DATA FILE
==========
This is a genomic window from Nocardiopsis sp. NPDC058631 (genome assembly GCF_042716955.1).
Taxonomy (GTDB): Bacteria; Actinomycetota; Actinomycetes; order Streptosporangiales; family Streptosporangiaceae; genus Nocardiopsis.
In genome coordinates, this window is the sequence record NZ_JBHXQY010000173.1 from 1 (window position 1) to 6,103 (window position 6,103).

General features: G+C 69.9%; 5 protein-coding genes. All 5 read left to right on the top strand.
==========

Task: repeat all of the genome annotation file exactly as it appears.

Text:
This is a genomic window from Nocardiopsis sp. NPDC058631 (genome assembly GCF_042716955.1).
Taxonomy (GTDB): Bacteria; Actinomycetota; Actinomycetes; order Streptosporangiales; family Streptosporangiaceae; genus Nocardiopsis.
In genome coordinates, this window is the sequence record NZ_JBHXQY010000173.1 from 1 (window position 1) to 6,103 (window position 6,103).

General features: G+C 69.9%; 5 protein-coding genes. All 5 read left to right on the top strand.